Opt For Reusables
Innumerable scenic locations around the country and especially in Himachal are being turned into open faced mini landfills simply because of the stark amount of single use plastic waste that people choose to dump there. The once clandestine location of Rohtang Pass is now heavily littered with plastic, which is clogging up streams and smaller rivulets.
Water bottles, crisp packets, napkins, plastic wrappers, candy wrappers, glass alcohol bottles, tyres and carry bags are the most notorious of all. Even on treks, climbers are grossly unaware of the sheer amount of waste that they leave behind; essentially turning spectacular treks like Hampta Valley, Kheerganga, Parashar Lake and Triund into high-altitude dumping grounds.
How we can help is to opt for reusable water bottles, tiffins and carrying our own cutlery during a trek. This ensures that we can refill our bottles whenever necessary and do not have to litter or dispose of the single use plastics anywhere in the greens.
Use Public Transport
This one is not really applicable for the treks but more so for when you are travelling to a city. We know it is very tempting to book an Uber, hop into a local cab or hire your own private vehicle – but this doing on a mass scale does have disastrous consequences on the environment. Especially in cities like Delhi- where the AQI is always at an all time low.
The smart thing to do when travelling in a city is to use public transport. Almost all cities have high development, cheap and fully functional modes of transport like buses, metros and local trains that can take you one attraction to the other; without aiding in killing the planet or burning a whole in your pocket. After all, public transport is the lifeline of the city.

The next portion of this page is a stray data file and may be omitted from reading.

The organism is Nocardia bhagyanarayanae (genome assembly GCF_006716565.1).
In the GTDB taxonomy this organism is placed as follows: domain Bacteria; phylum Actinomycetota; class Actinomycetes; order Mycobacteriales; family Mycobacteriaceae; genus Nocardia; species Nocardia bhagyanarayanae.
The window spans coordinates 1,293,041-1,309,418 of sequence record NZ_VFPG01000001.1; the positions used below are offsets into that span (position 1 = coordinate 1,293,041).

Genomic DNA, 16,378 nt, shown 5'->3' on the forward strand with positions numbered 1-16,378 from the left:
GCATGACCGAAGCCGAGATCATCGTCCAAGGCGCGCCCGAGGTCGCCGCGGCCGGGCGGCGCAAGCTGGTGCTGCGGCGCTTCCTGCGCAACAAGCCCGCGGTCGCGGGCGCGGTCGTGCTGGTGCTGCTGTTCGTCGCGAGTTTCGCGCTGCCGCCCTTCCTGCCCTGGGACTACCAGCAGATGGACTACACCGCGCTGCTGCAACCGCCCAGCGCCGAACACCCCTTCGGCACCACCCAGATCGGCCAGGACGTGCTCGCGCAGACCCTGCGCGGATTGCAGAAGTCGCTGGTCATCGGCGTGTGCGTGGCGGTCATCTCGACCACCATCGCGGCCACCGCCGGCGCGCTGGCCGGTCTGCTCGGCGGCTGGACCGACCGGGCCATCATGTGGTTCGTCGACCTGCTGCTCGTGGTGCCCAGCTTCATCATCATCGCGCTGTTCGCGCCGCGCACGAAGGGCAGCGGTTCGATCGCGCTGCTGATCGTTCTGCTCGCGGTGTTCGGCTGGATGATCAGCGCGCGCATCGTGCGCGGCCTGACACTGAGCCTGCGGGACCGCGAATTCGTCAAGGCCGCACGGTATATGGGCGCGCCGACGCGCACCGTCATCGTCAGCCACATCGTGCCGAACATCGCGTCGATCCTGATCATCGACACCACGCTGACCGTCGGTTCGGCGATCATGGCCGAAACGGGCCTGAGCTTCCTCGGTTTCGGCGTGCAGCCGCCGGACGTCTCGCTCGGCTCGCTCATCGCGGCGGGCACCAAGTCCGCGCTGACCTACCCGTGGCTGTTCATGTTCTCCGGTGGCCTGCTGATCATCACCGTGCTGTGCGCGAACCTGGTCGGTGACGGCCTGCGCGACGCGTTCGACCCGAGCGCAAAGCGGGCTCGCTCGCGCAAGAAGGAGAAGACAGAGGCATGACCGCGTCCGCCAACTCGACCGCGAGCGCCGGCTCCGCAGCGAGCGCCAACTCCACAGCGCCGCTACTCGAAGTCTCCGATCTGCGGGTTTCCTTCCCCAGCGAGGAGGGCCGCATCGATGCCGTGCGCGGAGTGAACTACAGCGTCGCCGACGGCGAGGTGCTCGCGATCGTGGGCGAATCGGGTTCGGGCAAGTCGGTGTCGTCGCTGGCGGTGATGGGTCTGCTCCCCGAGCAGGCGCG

If you are a traveller who wants to get to know the city well, see how locals live and make the most of its culture and heritage -then act like a local and take the bus. It might be a bit push and pull, but it is rewarding in more ways than one.
Skip The Hotel. Stay Communal
Single occupancy or double occupancy hotel rooms require a lot of energy and power to be kept comfortable and electrified than multi-person dorm rooms. Starting from a personal kettle, water heater, space heater to the television and iron – a personal hotel room is much more of a vice than communal dorm rooms.
Dorm rooms are not only environmentally friendly, they are also cheaper and allow you to meet travellers from around the globe. With a backpacker revolution beginning to stir round the globe, now is a great time to transition from lonely, drab, power hungry hotel rooms to fun, friendly and budgeted backpacker hostels.
So, here were out TOP 5 tips to travel sustainably in 2020. We hope that reading this gave you some idea about how small changes from our side can result in big changes overall. Spread the word, tell your friends and next time you want to travel – do it sustainably.
If you loved these tips, let us know. We will share more with you. Till then, happy travels.